Choosing the right database is a critical choice when building any software application. All databases have different strengths and weaknesses when it comes to performance, so deciding which database has the most benefits and the most minor downsides for your specific use case and data model is an important decision. Below you will find an overview of the key concepts, architecture, features, use cases, and pricing models of M3 and Mimir so you can quickly see how they compare against each other.
The primary purpose of this article is to compare how M3 and Mimir perform for workloads involving time series data, not for all possible use cases. Time series data typically presents a unique challenge in terms of database performance. This is due to the high volume of data being written and the query patterns to access that data. This article doesn’t intend to make the case for which database is better; it simply provides an overview of each database so you can make an informed decision.
M3 vs Mimir Breakdown
Time series database
Time series database
The M3 stack can be deployed on-premises or in the cloud, using containerization technologies like Kubernetes or as a managed service on platforms like AWS or GCP
Grafana Mimir is a time series database designed for high-performance, real-time monitoring, and analytics. It features a distributed architecture, allowing for horizontal scaling across multiple nodes to handle large volumes of data and queries. It can be deployed on-prem due to being open source or as a managed solution hosted by Grafana
Monitoring, observability, IoT, Real-time analytics, large-scale metrics processing
Monitoring, observability, IoT
Horizontally scalable, designed for high availability and large-scale deployments
M3 is a distributed time series database written entirely in Go. It is designed to collect a high volume of monitoring time series data, distribute storage in a horizontally scalable manner, and efficiently leverage hardware resources. M3 was initially developed by Uber as a scalable remote storage backend for Prometheus and Graphite and later open-sourced for broader use.
Grafana Mimir is an open-source software project that provides a scalable long-term storage solution for Prometheus. Started at Grafana Labs and announced in 2022, Grafana Mimir aims to become the most scalable and performant open-source time series database for metrics. The project incorporates the knowledge and experience gained by Grafana Labs engineers from running Grafana Enterprise Metrics and Grafana Cloud Metrics at massive scale.
M3 for Time Series Data
M3 is specifically designed for time-series data. It is a distributed and scalable time-series database optimized for handling large volumes of high-resolution data points, making it an ideal solution for storing, querying, and analyzing time-series data.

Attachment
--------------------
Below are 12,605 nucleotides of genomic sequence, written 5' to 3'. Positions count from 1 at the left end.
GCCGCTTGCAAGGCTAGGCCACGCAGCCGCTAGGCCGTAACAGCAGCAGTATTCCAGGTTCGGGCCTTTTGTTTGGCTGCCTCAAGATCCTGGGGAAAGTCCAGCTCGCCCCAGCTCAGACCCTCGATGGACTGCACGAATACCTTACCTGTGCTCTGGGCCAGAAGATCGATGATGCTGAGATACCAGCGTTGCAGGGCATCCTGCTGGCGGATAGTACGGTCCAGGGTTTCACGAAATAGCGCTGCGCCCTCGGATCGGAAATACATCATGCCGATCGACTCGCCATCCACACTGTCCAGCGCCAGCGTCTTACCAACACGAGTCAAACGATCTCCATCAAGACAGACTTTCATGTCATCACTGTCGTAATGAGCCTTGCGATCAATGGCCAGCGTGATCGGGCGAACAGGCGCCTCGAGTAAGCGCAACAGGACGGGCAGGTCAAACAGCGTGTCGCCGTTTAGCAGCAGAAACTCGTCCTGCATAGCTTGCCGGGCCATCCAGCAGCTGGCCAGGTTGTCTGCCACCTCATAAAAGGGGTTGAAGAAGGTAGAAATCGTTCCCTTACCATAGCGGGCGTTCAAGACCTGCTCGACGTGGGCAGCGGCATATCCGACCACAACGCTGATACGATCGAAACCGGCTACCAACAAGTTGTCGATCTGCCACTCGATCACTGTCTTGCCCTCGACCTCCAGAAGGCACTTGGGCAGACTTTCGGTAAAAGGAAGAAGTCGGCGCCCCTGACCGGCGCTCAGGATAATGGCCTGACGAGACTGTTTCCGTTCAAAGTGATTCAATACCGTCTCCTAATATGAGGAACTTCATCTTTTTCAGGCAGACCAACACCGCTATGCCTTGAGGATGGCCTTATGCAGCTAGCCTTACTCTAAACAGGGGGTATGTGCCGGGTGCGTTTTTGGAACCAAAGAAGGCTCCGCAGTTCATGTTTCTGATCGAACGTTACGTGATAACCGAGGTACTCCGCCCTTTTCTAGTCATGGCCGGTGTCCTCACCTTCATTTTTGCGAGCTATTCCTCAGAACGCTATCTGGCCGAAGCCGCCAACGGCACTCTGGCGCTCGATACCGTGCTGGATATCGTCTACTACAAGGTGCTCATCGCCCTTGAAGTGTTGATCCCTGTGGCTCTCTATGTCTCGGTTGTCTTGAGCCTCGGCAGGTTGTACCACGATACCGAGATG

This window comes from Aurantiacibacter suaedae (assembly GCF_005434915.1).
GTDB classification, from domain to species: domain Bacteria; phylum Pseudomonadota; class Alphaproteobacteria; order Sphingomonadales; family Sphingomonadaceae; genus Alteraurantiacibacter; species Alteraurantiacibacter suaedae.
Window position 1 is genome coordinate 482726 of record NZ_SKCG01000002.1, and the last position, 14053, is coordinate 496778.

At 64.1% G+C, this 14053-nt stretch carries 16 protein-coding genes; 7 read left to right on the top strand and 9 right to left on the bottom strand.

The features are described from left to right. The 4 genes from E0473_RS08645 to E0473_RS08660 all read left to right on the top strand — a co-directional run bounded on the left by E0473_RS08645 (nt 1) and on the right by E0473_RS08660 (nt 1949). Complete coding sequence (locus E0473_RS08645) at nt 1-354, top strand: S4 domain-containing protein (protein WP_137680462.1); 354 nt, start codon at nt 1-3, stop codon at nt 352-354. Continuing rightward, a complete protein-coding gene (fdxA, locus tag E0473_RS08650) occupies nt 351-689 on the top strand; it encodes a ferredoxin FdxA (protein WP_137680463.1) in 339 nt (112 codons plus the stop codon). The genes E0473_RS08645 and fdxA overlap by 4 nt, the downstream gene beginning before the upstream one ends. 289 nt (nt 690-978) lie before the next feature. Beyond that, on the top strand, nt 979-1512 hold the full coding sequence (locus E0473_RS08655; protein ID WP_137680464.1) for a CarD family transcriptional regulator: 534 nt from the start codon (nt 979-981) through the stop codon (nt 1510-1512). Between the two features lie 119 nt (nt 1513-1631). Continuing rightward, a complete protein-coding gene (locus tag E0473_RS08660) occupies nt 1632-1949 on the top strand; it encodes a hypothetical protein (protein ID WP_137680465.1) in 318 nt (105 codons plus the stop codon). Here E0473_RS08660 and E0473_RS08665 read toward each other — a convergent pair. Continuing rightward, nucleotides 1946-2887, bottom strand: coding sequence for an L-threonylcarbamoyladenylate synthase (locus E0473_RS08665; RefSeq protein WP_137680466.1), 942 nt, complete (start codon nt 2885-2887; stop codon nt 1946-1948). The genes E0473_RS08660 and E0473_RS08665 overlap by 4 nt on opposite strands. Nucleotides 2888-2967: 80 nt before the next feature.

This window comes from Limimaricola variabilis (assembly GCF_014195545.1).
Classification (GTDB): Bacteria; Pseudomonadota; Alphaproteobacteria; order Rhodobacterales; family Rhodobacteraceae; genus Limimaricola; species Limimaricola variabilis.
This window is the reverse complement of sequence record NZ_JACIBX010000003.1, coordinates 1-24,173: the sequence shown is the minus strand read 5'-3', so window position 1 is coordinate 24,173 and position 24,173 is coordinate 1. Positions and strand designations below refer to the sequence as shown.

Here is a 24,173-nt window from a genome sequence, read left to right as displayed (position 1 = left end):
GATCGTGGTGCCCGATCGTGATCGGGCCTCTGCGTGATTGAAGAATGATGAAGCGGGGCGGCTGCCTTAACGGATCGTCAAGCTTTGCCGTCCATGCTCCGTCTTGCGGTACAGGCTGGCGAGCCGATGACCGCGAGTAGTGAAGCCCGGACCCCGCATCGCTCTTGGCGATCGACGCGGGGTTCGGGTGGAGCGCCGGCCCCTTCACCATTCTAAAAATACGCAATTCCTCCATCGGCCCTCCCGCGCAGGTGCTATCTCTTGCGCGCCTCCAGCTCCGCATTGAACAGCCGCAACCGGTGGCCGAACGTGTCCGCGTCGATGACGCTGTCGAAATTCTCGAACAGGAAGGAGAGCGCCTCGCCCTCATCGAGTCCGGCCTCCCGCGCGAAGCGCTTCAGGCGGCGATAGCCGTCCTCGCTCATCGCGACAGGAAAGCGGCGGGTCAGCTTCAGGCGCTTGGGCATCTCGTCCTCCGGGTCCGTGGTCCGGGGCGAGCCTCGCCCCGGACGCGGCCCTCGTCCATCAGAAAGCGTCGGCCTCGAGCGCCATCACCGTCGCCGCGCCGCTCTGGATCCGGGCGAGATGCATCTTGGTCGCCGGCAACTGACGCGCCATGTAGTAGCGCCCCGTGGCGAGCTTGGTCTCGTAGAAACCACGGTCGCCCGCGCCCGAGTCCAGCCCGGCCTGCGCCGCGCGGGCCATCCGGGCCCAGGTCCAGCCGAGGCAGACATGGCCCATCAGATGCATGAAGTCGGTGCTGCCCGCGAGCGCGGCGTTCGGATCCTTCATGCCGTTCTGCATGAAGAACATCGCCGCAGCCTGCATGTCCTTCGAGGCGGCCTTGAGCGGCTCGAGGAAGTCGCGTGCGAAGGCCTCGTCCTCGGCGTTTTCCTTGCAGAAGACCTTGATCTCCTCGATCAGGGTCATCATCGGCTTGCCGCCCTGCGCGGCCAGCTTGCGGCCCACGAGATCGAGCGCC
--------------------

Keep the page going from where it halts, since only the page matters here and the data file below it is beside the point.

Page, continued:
M3’s architecture focuses on providing fast and efficient querying capabilities, as well as high ingestion rates, which are essential for working with time-series data. Its horizontal scalability and high availability ensure that it can handle the demands of large-scale deployments and maintain performance as data volumes grow.
Mimir for Time Series Data
Grafana Mimir is well-suited for handling time series data, making it a suitable choice for scenarios involving metric storage and analysis. It provides long-term storage capabilities for Prometheus, a popular open-source monitoring and alerting system. With Grafana Mimir, users can store and query time series metrics over extended periods, allowing for historical analysis and trend detection. It is especially useful for applications that require scalable and performant storage of time series data for metrics monitoring and observability purposes.
M3 Key Concepts
- Time Series Compression: M3 has the ability to compress time series data, resulting in significant memory and disk savings. It uses two compression algorithms, M3TSZ and protobuf encoding, to achieve efficient data compression.
- Sharding: M3 uses virtual shards that are assigned to physical nodes. Timeseries keys are hashed to a fixed set of virtual shards, making horizontal scaling and node management seamless.
- Consistency Levels: M3 provides variable consistency levels for read and write operations, as well as cluster connection operations. Write consistency levels include One (success of a single node), Majority (success of the majority of nodes), and All (success of all nodes). Read consistency level is One, which corresponds to reading from a single nod
Mimir Key Concepts
- Metrics: In Grafana Mimir, metrics represent the measurements or observations tracked over time. They can include various types of data, such as system metrics, application performance metrics, or sensor data.
- Long-term Storage: Grafana Mimir provides a storage solution specifically tailored for long-term retention of time series data, allowing users to store and query historical metrics over extended periods.
- Microservices: Grafana Mimir adopts a microservices-based architecture, where the system consists of multiple horizontally scalable microservices that can operate independently and in parallel.